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ARS Home » Midwest Area » Peoria, Illinois » National Center for Agricultural Utilization Research » Crop Bioprotection Research » Research » Publications at this Location » Publication #373129

Research Project: New Microbial and Plant-Based Agents for Mosquito Control

Location: Crop Bioprotection Research

Title: Microbial communities of container aquatic habitats shift in response to Culex restuans larvae

Author
item Muturi, Ephantus (juma)
item Dunlap, Christopher
item CACERES, CARLA - University Of Illinois

Submitted to: FEMS Microbiology Ecology
Publication Type: Peer Reviewed Journal
Publication Acceptance Date: 6/3/2020
Publication Date: 6/12/2020
Citation: Muturi, E.J., Dunlap, C., Caceres, C.E. 2020. Microbial communities of container aquatic habitats shift in response to Culex restuans larvae. FEMS Microbiology Ecology. https://doi.org/10.1093/femsec/fiaa112.
DOI: https://doi.org/10.1093/femsec/fiaa112

Interpretive Summary: Bacterial communities that colonize the decaying organic matter in container aquatic habitats such as tree holes, stormwater catch basins and discarded automobile tires, serve as a critical food resource for mosquito larvae. However, little is known regarding how these bacterial communities respond to grazing pressure from mosquito larvae. This study examined how mosquito larvae influence the composition and diversity of bacterial communities in container aquatic habitats. Results show that grazing by mosquito larvae alters the composition and reduces the diversity of bacterial communities in container aquatic habitats. Shifts in bacterial communities in the presence of mosquito larvae may lower the nutritional quality of container aquatic habitats and disrupt the decomposition process. The bacterial taxa that decreased in response to the presence of mosquito larvae are likely those that are consumed by mosquito larvae and should be investigated further for potential application in mosquito control.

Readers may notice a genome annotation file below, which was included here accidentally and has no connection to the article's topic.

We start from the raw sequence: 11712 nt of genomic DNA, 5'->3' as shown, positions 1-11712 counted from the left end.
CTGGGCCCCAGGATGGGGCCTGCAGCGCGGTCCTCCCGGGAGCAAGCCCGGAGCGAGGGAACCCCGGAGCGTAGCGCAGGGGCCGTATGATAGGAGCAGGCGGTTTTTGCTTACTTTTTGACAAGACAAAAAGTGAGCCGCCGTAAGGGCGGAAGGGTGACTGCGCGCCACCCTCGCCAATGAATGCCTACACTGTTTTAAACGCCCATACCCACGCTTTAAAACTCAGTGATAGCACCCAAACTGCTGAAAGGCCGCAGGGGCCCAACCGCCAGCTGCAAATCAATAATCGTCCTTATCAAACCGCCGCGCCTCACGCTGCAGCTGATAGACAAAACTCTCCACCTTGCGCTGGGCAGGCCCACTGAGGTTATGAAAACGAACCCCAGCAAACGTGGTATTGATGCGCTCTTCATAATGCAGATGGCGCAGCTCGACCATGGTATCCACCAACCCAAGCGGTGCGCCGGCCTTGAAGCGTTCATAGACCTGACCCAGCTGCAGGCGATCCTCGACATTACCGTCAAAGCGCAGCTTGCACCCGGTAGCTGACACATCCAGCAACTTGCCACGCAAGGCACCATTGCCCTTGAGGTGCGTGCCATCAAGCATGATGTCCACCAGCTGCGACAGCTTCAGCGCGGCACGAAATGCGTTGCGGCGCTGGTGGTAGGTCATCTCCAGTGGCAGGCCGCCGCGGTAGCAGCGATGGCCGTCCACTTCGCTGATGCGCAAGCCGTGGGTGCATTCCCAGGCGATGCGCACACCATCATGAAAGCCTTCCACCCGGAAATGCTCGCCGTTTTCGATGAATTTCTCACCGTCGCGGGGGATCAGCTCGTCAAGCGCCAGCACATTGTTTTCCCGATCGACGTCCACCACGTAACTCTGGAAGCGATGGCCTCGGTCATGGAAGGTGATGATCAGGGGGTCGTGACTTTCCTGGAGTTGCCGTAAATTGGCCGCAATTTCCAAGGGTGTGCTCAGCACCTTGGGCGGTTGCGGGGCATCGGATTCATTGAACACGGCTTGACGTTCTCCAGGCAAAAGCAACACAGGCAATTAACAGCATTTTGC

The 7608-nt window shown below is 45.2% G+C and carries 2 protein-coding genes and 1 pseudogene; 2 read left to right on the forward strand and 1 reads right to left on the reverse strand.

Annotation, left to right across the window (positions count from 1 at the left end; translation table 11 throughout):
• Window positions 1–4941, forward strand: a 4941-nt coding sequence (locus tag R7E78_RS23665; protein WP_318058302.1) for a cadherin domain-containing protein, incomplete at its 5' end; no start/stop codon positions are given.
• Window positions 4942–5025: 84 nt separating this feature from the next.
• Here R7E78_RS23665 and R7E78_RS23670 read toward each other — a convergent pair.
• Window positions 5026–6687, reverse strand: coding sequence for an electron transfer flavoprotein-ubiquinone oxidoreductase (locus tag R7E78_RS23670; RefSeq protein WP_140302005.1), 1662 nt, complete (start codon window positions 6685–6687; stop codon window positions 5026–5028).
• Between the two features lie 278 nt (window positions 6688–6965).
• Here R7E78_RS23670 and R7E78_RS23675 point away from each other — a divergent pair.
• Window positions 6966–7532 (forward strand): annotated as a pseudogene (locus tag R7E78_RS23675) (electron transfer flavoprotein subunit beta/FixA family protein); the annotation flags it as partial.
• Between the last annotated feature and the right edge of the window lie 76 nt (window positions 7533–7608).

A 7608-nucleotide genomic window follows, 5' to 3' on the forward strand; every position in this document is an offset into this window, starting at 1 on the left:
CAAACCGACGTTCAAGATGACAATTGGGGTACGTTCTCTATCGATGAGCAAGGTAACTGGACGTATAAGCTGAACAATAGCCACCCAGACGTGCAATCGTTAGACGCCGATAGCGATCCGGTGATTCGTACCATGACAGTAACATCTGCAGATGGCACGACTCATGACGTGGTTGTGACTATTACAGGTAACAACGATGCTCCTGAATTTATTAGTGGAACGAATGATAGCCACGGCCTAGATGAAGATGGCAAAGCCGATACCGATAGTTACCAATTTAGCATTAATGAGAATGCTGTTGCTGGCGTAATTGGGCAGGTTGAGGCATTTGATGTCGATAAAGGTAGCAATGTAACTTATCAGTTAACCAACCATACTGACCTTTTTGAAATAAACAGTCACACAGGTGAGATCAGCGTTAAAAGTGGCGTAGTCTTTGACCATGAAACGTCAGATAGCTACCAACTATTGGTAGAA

Technical Abstract: Microbial communities associated with plant detritus serve not only as decomposers, but also as a critical food resource for mosquito larvae and other invertebrate consumers. Yet, the effect of invertebrate consumers on detritus-colonizing microbial communities remains poorly understood. We used experimental microcosms to examine how larvae of the white-dotted mosquito, Culex restuans influences the bacterial composition and diversity in container aquatic habitats. The bacterial microbiota of Cx. restuans larvae were also characterized and compared to those of their larval habitats. The presence of Cx. restuans larvae altered the bacterial community composition and reduced the bacterial diversity and richness. Some bacterial taxa including Azohydromonas sp., Delftia sp., Pseudomonas sp., Zooglea sp., unclassified Enterobacteriaceae (Gammaproteobacteria), and unclassified Bacteroidales (Bacteroidetes) responded negatively to the presence of Cx. restuans larvae while others including Prosthecobacter sp., Hydrogenaphaga sp., Clostridium sp., unclassified Clostridiaceae, and Chryseobacterium sp. responded positively. Cx. restuans larvae harbored distinct and less diverse bacterial community compared to their larval habitats. These findings suggest that mosquito larvae play a key role in structuring the microbial communities in container aquatic habitats. Shifts in microbial communities in response to mosquito larvae may lower the nutritional quality of container aquatic habitats and alter the decomposition process and food web dynamics in these aquatic systems. These findings provide new opportunities for more focused studies to identify not only the specific bacterial taxa that serve as food for mosquito larvae but also those that could be harnessed for disease control.